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Desert Diary
Mammals/Pocket Gopher


We've all seen the cartoons where old Farmer Brown desperately witnesses his beloved crops, such as carrots and other tasty vegetables, disappear into the earth with a sudden "ploop". He looks around and the evidence is obvious: conspicuous little mounds of dirt surround his farm. Angrily he goes out and buys traps, poison, and a shotgun to eradicate his farm of that oh-so-dreaded pest, the pocket gopher.

This little critter belongs to a group of the continent's most specialized mammalian burrowers, each individual digging up to 3 tons of soil per year to construct an extensive, complex, burrowing systems hundreds of feet long. Although considered a serious agricultural pest due to its crop-damaging potential, the pocket gopher's burrowing habit does have some positive outcomes. The burrows aerate and add organic material to the soil and collect runoff water from melting snow. In the long term, gopher activity may actually improve the productivity of pastureland. So old Farmer Brown may owe an apology to the little varmint; because it turns out he was just helping all along.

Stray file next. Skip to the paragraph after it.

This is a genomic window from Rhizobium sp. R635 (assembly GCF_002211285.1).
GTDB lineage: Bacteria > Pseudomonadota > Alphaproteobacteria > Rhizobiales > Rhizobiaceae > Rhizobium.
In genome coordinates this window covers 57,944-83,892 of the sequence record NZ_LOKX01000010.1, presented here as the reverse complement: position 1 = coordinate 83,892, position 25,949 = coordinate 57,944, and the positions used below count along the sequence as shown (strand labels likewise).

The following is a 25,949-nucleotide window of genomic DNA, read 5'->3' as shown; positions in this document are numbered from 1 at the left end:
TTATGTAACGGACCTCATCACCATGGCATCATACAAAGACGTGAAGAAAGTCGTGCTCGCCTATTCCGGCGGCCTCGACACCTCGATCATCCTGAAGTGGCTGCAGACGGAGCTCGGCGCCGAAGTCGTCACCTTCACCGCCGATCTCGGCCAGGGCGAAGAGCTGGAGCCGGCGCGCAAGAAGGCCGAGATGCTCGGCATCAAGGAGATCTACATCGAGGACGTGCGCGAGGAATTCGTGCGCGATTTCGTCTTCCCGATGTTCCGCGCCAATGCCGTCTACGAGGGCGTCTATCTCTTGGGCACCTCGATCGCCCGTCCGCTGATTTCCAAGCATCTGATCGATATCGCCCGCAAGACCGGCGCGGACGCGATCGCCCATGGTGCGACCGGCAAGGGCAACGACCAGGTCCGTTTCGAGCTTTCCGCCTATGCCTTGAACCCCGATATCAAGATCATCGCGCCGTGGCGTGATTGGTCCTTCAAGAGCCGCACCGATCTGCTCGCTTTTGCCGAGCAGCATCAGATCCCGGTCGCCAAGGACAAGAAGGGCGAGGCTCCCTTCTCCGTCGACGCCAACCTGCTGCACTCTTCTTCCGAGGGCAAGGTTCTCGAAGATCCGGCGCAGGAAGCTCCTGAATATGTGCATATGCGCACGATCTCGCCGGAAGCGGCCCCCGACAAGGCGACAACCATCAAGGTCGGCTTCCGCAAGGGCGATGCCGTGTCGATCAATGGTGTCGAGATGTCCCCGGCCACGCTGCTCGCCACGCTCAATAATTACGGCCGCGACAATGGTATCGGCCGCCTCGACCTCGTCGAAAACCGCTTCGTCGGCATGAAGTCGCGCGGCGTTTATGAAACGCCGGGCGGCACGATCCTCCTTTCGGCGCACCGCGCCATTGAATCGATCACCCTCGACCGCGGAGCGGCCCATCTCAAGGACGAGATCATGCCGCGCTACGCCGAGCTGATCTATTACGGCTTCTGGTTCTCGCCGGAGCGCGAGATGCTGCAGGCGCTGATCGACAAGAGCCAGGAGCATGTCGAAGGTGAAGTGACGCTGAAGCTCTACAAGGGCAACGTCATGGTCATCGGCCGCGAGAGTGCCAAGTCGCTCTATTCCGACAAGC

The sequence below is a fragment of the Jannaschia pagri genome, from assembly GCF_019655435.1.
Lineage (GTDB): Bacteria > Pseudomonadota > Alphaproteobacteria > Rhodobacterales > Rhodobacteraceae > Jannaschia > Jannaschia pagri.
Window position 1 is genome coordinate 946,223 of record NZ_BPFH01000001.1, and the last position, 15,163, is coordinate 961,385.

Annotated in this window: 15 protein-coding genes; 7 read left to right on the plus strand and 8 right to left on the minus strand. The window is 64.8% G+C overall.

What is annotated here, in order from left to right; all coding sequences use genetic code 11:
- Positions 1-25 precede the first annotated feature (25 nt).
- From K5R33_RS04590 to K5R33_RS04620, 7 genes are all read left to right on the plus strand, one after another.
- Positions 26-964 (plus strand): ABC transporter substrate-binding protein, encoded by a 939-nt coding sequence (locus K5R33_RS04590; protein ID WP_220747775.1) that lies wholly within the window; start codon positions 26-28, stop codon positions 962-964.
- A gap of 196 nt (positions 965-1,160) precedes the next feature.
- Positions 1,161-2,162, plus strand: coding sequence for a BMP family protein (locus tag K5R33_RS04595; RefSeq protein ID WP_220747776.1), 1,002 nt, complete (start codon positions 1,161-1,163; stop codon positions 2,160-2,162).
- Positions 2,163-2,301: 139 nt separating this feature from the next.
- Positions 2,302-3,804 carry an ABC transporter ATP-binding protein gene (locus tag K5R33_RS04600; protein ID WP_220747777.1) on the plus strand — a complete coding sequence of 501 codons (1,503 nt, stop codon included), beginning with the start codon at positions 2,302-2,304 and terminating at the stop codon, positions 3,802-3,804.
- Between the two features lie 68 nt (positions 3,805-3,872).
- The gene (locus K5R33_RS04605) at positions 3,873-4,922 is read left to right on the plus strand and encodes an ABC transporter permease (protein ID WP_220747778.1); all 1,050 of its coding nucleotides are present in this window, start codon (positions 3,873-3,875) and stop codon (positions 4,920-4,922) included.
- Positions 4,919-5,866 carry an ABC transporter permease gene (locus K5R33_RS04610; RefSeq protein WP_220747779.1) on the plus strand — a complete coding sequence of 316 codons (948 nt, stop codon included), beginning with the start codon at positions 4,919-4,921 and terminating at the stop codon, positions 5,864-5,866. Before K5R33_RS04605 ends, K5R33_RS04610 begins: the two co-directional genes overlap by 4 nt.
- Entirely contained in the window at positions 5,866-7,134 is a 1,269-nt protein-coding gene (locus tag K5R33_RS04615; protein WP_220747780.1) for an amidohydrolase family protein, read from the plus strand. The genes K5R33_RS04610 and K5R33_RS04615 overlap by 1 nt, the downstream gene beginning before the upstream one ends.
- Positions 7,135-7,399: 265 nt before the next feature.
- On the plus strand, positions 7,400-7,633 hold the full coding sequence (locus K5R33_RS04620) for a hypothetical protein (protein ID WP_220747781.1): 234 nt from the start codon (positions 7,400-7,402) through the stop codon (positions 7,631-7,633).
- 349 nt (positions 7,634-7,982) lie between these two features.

pen and ink

Contributor: Helen Brewer, Student, University of Texas at El Paso.

Desert Diary is a joint production of the Centennial Museum and KTEP National Public Radio at the University of Texas at El Paso.

Yellow-faced Pocket Gopher

A preserved specimen of the Yellow-faced Pocket Gopher (Cratogeomys castanops).



McKay, G. 1999. Mammals. Fog City Press, San Francisco.

Miller, M., and C. Nelson. 1996. Desert critters: Plants and animals of the Southwest. Johnson Books, Boulder. rule